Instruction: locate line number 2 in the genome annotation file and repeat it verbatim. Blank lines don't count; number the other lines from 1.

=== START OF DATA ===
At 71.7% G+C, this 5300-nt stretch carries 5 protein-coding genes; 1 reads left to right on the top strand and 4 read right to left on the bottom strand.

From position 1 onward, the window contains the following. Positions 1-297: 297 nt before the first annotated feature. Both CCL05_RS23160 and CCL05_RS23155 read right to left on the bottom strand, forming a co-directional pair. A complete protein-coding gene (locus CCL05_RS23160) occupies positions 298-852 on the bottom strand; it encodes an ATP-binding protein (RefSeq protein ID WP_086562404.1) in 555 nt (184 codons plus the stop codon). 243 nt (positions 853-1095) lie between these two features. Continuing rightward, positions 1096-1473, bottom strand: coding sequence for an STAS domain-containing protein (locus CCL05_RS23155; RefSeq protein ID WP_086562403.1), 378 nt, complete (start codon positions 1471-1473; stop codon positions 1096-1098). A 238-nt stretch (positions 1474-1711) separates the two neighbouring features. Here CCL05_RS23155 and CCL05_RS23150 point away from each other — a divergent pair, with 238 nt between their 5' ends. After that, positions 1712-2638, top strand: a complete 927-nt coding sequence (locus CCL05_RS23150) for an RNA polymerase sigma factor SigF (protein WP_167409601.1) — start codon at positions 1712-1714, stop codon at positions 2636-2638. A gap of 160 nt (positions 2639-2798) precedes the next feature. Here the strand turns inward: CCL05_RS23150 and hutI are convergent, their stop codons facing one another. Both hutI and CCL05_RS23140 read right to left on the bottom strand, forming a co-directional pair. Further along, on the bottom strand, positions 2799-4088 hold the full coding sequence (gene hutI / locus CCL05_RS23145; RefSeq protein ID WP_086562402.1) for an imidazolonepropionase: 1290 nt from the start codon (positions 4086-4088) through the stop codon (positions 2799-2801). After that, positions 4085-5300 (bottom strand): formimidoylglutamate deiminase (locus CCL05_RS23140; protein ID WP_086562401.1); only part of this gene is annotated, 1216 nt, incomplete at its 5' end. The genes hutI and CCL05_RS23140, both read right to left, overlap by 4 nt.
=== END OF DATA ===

From position 1 onward, the window contains the following. Positions 1-297: 297 nt before the first annotated feature. Both CCL05_RS23160 and CCL05_RS23155 read right to left on the bottom strand, forming a co-directional pair. A complete protein-coding gene (locus CCL05_RS23160) occupies positions 298-852 on the bottom strand; it encodes an ATP-binding protein (RefSeq protein ID WP_086562404.1) in 555 nt (184 codons plus the stop codon). 243 nt (positions 853-1095) lie between these two features. Continuing rightward, positions 1096-1473, bottom strand: coding sequence for an STAS domain-containing protein (locus CCL05_RS23155; RefSeq protein ID WP_086562403.1), 378 nt, complete (start codon positions 1471-1473; stop codon positions 1096-1098). A 238-nt stretch (positions 1474-1711) separates the two neighbouring features. Here CCL05_RS23155 and CCL05_RS23150 point away from each other — a divergent pair, with 238 nt between their 5' ends. After that, positions 1712-2638, top strand: a complete 927-nt coding sequence (locus CCL05_RS23150) for an RNA polymerase sigma factor SigF (protein WP_167409601.1) — start codon at positions 1712-1714, stop codon at positions 2636-2638. A gap of 160 nt (positions 2639-2798) precedes the next feature. Here the strand turns inward: CCL05_RS23150 and hutI are convergent, their stop codons facing one another. Both hutI and CCL05_RS23140 read right to left on the bottom strand, forming a co-directional pair. Further along, on the bottom strand, positions 2799-4088 hold the full coding sequence (gene hutI / locus CCL05_RS23145; RefSeq protein ID WP_086562402.1) for an imidazolonepropionase: 1290 nt from the start codon (positions 4086-4088) through the stop codon (positions 2799-2801). After that, positions 4085-5300 (bottom strand): formimidoylglutamate deiminase (locus CCL05_RS23140; protein ID WP_086562401.1); only part of this gene is annotated, 1216 nt, incomplete at its 5' end. The genes hutI and CCL05_RS23140, both read right to left, overlap by 4 nt.